The explosion killed nine people and injured 33 others; the company was fined $898,000 by the state authority. The blast was described in the Post Courier, the region's main newspaper, as the worst chemical disaster in the city's history. Witnesses said the blast blew clothes off employees, some of whom were caught in a fireball that engulfed the company's four-storey building.
The litigation after the explosion is first referred to on page 22 of the pathfinder prospectus issued to potential investors. The prospectus says that the explosion resulted in fatalities, and that "various property and personal injury claims were made against certain members of the Group and others".
Albright and Wilson's directors consider any payments that might arise out of the cases will not have a significant effect on the group's financial position. They maintain that whatever settlements are reached will be covered by insurers. "Obviously thiswas a very significant and regrettable incident,'' said Dr John Adsetts, the company's legal director. "But from the financial point of view it is all insured.''
In 1991 and 1992, advisers point out, the company's chemicals division's financial results were protected when the insurers paid out a business interruption insurance to cover the shutdown. They take this as an indication that they will also be supportedin the current claim.
However Mr Wern says he is surprised by the view the directors have taken. He has filed a $500m claim against A & W, Tenneco, and one of the contracting companies, on behalf of one of the people injured in the explosion, Frank Grimes. He says Mr Grimes received burns over 65 per cent of his body and has suffered brain damage as a result of the accident. The claim reflects the huge cost of medical attention for the rest of Mr Grimes's life and a substantial claim for punitive damages.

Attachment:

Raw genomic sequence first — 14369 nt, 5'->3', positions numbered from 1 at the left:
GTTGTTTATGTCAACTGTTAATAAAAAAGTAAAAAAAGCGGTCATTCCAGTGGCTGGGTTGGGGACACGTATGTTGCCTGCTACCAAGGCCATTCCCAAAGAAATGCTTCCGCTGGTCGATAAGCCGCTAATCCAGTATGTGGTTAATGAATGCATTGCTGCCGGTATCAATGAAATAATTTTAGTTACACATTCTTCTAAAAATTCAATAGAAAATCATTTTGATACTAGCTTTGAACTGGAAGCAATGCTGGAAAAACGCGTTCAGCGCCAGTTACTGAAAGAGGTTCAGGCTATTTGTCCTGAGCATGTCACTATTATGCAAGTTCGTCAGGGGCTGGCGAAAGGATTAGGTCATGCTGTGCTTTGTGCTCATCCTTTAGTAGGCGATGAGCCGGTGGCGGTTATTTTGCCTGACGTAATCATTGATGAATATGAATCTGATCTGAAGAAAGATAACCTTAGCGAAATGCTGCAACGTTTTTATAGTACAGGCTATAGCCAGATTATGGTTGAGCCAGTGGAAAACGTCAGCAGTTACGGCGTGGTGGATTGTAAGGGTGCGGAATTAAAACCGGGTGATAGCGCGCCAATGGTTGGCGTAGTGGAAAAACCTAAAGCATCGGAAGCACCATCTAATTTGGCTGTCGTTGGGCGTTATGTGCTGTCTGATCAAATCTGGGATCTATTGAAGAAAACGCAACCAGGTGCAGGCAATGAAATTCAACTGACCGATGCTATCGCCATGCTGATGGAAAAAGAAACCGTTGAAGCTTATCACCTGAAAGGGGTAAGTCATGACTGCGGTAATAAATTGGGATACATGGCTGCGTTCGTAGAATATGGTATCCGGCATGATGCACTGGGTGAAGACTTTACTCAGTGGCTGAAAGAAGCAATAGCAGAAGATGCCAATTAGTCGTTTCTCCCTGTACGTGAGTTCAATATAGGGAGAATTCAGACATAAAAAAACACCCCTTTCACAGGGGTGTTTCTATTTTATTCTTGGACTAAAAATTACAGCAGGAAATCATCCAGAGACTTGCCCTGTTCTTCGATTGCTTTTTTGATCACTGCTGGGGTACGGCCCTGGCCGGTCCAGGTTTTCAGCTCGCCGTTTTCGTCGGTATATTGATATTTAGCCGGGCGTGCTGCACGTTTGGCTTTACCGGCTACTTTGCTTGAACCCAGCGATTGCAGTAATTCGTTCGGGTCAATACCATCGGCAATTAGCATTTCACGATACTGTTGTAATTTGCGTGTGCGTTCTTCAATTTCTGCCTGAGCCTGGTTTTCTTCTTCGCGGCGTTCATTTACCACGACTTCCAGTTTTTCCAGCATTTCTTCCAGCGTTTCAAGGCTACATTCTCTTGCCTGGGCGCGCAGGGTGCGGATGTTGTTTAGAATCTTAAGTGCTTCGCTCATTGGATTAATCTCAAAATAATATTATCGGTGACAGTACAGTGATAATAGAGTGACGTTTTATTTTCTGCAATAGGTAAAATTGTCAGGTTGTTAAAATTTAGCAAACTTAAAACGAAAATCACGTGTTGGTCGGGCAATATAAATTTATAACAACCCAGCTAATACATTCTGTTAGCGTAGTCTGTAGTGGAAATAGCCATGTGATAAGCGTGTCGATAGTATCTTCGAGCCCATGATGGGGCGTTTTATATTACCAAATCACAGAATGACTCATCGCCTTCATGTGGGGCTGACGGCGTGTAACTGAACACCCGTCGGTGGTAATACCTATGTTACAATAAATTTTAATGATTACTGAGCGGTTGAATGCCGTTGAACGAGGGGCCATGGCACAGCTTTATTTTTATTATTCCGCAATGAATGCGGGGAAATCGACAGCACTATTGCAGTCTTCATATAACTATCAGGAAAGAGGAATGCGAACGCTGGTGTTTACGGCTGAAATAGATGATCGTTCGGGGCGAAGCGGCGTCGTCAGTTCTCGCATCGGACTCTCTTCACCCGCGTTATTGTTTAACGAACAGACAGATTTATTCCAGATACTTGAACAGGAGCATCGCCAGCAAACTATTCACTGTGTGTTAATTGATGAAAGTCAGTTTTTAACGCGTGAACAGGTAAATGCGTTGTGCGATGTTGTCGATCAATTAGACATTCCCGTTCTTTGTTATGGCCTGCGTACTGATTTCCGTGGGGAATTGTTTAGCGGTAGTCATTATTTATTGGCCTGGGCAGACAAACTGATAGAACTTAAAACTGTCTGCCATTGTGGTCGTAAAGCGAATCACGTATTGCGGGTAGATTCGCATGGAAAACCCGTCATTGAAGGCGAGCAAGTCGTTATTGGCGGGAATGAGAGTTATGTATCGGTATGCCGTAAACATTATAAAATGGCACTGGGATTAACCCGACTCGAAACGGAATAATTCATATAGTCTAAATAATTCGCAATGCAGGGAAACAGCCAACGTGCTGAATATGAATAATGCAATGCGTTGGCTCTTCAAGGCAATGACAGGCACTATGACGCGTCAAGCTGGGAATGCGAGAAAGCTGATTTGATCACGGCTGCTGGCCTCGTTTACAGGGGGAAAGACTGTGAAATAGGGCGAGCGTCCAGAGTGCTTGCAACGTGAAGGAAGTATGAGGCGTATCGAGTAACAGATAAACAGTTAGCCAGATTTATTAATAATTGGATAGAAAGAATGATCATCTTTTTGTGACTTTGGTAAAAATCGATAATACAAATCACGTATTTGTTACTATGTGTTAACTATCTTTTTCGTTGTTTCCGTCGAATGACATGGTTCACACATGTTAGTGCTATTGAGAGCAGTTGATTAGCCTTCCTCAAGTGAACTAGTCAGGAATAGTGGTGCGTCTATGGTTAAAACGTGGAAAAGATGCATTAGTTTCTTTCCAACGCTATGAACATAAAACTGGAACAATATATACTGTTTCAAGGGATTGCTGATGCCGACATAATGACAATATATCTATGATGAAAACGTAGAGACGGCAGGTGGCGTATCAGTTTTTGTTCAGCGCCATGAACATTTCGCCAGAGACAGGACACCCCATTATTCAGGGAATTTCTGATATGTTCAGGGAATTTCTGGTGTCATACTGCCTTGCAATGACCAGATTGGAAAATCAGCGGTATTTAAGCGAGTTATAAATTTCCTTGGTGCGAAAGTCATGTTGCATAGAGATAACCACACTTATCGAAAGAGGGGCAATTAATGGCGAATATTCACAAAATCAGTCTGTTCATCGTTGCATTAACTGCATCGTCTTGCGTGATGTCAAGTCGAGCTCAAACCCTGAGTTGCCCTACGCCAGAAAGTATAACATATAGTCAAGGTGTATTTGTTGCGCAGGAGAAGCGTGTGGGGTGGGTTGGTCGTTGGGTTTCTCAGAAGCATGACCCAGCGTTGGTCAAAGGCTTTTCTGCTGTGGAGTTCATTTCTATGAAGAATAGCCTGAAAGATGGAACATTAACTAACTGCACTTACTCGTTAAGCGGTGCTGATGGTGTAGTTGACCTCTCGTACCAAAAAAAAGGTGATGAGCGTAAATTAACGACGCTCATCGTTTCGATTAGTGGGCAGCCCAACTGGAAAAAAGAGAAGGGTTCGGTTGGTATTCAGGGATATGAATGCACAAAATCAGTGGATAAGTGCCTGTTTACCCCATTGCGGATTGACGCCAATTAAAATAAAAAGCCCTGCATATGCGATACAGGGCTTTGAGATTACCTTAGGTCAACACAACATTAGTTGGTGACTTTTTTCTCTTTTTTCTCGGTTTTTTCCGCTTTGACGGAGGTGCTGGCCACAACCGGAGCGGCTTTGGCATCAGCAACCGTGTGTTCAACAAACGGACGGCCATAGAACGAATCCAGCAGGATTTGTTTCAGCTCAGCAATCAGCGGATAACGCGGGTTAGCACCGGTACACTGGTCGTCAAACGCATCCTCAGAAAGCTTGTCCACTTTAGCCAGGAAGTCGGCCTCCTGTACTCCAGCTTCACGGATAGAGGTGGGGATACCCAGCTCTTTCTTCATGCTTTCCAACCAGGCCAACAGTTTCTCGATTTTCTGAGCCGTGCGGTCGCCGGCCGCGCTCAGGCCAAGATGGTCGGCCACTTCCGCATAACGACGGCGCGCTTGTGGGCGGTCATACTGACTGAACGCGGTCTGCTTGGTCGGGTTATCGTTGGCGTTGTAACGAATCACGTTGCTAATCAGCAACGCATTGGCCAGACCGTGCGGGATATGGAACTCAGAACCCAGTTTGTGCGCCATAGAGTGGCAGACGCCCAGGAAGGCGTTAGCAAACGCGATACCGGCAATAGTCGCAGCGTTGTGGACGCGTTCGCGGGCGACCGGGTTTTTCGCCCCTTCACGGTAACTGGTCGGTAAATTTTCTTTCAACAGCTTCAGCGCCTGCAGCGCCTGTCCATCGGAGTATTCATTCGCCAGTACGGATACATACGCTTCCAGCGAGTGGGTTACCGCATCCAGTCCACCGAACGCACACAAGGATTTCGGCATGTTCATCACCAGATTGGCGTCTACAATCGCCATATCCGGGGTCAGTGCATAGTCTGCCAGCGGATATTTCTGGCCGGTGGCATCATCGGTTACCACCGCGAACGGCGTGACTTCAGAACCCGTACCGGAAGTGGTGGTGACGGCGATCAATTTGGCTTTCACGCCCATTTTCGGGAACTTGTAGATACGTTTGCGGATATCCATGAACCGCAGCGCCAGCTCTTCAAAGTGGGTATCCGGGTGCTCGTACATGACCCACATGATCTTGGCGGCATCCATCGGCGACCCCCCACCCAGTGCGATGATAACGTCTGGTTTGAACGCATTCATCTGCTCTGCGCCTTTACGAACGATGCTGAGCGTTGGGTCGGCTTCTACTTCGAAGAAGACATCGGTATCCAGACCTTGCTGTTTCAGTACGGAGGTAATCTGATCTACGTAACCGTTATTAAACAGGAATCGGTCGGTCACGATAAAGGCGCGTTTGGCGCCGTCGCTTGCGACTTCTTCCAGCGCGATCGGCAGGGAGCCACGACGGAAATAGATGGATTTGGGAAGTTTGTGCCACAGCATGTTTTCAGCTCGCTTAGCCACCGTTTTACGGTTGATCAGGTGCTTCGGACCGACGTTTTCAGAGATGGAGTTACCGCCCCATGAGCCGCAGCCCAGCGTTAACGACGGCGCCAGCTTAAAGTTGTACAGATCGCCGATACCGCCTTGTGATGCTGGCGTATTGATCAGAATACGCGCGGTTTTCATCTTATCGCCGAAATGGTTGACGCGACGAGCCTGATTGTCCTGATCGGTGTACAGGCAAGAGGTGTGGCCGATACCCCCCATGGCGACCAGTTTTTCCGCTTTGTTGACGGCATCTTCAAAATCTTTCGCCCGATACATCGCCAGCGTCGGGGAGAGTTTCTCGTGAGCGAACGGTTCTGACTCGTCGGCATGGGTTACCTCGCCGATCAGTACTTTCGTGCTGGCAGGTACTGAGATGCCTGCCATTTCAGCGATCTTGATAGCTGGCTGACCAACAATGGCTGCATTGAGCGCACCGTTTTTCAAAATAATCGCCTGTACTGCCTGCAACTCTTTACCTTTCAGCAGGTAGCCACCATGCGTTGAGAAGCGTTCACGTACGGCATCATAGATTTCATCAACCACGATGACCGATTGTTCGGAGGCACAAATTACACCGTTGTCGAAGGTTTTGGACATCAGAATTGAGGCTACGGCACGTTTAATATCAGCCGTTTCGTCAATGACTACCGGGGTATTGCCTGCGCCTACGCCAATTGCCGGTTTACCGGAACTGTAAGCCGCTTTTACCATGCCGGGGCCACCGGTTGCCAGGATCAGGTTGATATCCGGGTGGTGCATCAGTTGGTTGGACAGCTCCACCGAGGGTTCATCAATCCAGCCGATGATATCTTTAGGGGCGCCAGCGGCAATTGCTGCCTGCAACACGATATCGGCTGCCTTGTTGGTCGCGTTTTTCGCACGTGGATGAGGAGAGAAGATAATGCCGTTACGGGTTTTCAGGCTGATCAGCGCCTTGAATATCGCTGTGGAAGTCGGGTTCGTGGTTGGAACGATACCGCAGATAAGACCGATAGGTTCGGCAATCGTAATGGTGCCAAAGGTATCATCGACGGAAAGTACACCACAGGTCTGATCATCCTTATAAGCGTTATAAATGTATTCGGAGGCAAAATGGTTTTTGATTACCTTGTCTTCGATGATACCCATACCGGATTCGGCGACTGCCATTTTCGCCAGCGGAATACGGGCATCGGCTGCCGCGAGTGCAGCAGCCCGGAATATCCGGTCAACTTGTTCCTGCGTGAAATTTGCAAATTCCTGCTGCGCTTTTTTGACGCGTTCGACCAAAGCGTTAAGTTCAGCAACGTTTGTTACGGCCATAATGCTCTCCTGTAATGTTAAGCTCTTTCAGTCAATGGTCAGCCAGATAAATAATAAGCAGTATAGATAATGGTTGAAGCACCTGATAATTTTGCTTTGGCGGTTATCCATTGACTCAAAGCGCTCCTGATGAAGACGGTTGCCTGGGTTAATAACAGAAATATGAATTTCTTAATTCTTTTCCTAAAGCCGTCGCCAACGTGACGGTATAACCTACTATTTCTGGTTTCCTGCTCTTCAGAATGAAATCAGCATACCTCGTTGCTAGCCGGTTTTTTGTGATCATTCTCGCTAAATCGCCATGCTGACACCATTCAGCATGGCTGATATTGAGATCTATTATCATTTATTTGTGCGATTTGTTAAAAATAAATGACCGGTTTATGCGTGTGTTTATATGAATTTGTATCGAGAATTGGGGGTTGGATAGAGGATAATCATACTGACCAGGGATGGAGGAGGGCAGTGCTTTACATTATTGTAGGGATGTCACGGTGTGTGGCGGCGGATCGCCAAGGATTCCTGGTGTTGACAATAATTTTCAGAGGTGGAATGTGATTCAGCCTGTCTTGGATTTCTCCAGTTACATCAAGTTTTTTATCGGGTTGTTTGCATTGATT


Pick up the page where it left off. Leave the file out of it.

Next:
As well as the personal claims another lawyer, Richard Rosen, is trying to bring a "class action" lawsuit against the company on behalf of up to 200 residents and businesses for damages allegedly sustained in the explosion and afterwards.
Mr Rosen's attempts to bring this action are continuing even though class certification has so far been rejected in the courts. A class action, a joint action on behalf of many people, can be brought only if a judge agrees, or "certifies" it.
Mr Rosen said he thought the company was trying to say as little as possible about its problems in Charleston. "Altogether there have been three explosions here and the plant is continuing to release toxic chemicals into the environment. We want Albrightand Wilson to move their plant from here." Negotiations to settle some of the individual cases are taking place, and some claims have already been settled. The advisers to the flotation are BZW, Lazard and Freshfields.